New Music Releases
Review by John Priest
Truman State University Index — Sunday, August 20, 2006
Tom Petty | Highway Companion | American Records | July 25 | 2/5
As Tom Petty’s third solo album and first in a dozen years, “Highway Companion” hopes to be an album reflective of the passage of time, commemorating his 35-year career and recent induction into the Rock ‘n’ Roll Hall of Fame.
“Companion” is the Tom Petty show. He wrote the songs, plays the drums, plays the guitar and sings. Too much of a good thing can be a bad thing, but too much of a bad thing is always a bad thing.
Hoping to capitalize on Neil Young’s success with country-rock, Petty abandons his road map for success, trading breezy pop hooks for complex and overly ambitious lyrics.
The first song, “Saving Grace,” shows promise, but the rest of the album passes in a blur of obscurity. “Highway Companion” makes a road trip of musical influence, sampling Seattle’s indie revolution, Alabama’s southern twang and California’s sun-bleached acoustical numbers.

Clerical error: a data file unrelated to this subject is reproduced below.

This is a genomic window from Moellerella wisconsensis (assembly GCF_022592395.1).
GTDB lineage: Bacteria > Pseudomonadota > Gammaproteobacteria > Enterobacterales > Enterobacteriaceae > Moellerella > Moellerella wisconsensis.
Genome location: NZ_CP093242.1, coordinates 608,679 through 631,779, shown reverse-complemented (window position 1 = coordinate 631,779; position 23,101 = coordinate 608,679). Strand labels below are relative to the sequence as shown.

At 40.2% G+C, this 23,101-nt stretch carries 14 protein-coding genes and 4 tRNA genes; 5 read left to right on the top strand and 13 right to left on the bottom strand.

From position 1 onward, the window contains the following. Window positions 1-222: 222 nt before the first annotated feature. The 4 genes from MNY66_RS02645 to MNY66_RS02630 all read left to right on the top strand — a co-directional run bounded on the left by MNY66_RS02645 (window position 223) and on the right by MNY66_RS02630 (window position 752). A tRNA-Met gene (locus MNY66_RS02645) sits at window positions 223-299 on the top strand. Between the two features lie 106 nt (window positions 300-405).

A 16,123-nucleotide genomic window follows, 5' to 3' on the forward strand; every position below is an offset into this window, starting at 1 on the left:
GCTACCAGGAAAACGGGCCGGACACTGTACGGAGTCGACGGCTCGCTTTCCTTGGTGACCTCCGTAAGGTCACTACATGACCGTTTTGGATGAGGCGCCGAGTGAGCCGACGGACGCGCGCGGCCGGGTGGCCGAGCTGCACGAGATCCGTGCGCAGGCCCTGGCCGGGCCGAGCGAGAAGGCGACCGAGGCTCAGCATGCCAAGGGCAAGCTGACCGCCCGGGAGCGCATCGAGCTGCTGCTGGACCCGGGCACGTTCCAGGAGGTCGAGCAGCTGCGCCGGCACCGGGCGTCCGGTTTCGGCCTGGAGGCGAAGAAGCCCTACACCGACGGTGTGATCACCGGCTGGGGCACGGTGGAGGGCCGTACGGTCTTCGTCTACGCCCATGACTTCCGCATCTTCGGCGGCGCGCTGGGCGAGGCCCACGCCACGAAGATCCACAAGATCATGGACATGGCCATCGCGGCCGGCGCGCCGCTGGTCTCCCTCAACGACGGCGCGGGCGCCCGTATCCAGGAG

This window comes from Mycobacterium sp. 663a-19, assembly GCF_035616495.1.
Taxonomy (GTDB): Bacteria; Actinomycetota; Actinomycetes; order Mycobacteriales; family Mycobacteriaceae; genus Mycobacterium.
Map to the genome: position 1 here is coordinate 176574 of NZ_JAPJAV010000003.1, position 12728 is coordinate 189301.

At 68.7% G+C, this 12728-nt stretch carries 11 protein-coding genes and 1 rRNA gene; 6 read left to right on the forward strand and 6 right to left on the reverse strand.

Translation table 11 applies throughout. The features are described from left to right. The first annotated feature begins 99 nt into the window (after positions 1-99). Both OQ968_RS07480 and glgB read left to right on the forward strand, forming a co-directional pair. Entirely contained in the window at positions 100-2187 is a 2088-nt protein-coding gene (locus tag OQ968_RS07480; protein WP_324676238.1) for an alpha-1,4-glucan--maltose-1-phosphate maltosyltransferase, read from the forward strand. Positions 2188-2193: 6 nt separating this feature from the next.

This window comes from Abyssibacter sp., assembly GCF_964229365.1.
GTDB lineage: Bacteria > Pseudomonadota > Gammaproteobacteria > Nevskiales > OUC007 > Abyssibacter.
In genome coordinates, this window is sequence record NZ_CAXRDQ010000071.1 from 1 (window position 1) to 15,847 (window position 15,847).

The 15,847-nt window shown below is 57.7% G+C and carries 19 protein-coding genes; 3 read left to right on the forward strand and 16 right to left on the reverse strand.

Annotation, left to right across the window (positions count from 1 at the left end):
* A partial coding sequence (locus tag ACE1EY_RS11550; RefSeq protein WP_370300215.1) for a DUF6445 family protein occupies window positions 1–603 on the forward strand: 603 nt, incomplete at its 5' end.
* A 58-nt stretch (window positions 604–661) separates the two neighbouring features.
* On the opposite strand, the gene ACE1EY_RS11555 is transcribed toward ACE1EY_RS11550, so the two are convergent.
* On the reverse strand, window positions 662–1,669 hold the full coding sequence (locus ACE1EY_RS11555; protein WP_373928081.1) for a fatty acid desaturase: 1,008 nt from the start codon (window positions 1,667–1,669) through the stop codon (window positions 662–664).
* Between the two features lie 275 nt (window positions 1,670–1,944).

But the rest of the album is all downhill. One could ignore the lyrics if all musical arrangements weren’t stripped bare, directing the listener’s focus only to Petty’s nonsense lyrics and nasal vocals. He should go back to his roots and stop trying to be deep.
After 35 years, Petty has proven that practice doesn’t always make perfect.